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By Paul Vecchiatto, Bloomberg
The South African government is preparing a draft law to force municipalities to devote 15 percent of their annual budgets for the maintenance and operation of water infrastructure, its water minister said.
“We are working with the National Treasury to see how this can be done as there are serious issues with aged infrastructure at local authorities that have not been properly budgeted for,” Water Affairs and Sanitation Minister Nomvuka Mokonyane said Thursday in Cape Town.
Issues around local access to water have been at the center of delivery protests. Among the most serious were those in January in Madibeng in the North West province. The province has accounted for 10 percent of South Africa’s service delivery protests, according to a January report from MunicipalIQ. Of these 42 percent raised water as a grievance, it said.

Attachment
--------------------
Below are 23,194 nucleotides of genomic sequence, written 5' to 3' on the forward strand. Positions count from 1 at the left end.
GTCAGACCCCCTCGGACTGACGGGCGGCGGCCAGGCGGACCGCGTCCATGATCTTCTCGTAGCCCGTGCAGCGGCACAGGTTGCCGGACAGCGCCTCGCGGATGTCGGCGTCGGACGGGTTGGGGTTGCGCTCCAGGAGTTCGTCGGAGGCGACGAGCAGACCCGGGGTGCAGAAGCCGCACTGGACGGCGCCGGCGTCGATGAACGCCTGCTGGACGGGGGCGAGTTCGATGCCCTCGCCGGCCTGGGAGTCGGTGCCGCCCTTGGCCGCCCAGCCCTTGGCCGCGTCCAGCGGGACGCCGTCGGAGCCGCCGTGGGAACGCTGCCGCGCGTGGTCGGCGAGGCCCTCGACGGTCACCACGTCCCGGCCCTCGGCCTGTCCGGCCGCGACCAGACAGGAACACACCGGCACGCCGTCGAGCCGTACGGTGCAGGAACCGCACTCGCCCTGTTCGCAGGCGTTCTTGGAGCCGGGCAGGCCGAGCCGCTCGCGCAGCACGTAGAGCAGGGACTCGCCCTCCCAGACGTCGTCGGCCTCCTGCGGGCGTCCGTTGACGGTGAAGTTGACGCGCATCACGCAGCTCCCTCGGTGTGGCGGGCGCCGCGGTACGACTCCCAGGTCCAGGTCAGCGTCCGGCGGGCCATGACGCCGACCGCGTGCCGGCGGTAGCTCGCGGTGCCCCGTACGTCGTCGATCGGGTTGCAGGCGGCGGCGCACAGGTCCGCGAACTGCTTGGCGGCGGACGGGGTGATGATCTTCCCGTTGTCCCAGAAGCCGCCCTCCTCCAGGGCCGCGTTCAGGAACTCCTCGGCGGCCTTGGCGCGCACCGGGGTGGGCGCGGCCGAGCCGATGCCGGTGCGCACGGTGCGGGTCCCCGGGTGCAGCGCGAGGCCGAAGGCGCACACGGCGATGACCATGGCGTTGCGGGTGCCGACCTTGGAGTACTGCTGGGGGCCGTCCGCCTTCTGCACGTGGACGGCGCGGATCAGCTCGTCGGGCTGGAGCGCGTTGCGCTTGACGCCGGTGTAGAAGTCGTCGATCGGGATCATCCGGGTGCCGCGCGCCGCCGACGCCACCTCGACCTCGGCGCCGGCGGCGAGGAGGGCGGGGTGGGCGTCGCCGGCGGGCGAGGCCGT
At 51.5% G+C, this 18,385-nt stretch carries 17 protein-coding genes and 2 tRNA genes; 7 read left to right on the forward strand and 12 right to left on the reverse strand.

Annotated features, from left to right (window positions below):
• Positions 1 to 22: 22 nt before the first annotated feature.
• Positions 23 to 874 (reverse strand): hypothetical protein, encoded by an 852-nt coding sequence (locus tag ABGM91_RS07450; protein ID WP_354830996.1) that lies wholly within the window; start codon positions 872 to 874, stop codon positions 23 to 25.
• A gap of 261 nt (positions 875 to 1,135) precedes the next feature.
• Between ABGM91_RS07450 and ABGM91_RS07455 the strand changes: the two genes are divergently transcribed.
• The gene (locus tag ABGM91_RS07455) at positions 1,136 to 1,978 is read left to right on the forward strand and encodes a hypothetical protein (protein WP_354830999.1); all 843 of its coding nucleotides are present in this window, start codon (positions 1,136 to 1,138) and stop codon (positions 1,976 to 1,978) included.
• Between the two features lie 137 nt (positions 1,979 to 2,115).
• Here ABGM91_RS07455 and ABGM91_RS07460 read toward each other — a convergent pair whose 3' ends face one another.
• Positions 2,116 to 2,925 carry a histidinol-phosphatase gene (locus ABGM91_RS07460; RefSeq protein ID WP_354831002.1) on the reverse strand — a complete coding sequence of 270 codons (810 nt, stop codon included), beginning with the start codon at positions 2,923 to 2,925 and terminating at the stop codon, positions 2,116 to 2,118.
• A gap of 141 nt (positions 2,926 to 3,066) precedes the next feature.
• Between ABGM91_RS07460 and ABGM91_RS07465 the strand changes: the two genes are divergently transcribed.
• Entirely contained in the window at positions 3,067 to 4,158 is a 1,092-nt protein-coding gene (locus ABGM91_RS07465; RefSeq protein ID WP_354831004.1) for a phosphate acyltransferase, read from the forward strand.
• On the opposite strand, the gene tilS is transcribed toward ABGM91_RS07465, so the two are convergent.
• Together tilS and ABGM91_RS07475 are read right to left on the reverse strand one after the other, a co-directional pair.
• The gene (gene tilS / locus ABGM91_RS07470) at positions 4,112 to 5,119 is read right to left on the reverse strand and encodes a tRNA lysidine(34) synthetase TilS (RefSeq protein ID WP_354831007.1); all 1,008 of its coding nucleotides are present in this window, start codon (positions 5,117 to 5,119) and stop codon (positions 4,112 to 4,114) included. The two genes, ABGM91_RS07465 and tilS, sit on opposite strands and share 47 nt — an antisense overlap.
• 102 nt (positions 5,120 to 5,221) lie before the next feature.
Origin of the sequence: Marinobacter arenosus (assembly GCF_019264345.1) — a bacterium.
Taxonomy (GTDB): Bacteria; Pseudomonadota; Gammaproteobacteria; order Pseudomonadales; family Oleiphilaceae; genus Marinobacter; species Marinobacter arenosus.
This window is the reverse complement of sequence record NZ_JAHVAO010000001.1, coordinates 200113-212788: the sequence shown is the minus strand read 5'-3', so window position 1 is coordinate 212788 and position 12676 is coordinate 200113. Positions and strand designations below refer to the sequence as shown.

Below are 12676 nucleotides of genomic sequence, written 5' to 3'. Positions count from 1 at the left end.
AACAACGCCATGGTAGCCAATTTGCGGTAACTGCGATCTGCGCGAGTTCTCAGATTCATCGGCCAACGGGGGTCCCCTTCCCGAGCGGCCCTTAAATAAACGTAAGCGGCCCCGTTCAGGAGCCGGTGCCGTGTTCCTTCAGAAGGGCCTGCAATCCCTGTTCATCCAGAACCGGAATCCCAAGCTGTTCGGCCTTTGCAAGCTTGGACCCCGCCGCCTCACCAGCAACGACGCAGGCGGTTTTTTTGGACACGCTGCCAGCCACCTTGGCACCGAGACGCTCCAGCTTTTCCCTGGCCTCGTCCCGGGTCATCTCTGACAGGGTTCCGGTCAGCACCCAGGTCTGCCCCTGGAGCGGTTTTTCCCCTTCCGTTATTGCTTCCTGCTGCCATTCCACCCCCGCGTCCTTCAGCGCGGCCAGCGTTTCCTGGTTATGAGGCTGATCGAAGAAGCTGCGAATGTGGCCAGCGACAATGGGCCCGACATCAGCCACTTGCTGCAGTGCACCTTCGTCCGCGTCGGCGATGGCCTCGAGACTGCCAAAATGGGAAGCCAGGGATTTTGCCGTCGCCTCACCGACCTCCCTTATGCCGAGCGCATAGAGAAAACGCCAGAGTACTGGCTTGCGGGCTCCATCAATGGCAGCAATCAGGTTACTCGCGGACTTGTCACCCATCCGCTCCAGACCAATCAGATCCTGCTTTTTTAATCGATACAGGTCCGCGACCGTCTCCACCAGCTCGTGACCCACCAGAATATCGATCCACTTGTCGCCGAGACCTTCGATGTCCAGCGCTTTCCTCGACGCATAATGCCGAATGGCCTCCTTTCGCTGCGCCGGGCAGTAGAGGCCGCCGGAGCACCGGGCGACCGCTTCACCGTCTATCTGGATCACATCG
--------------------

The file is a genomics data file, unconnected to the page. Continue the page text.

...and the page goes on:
Municipalities are responsible for the supply of water to South African residents. Many municipalities, especially those in rural areas, have failed to maintain aging infrastructure or build new water supply facilities though as the population expands. The municipalities have also struggled to supply areas during the apartheid era that had no running water.
“The drought in some provinces, such as the North West, KwaZulu-Natal and Limpopo, have added to the infrastructure problems and the quality of water has also deteriorated,” Mokonyane said.
[box]SEE ALSO: Water shortages loom for SA: worst drought in two decades, May 2015[/box]
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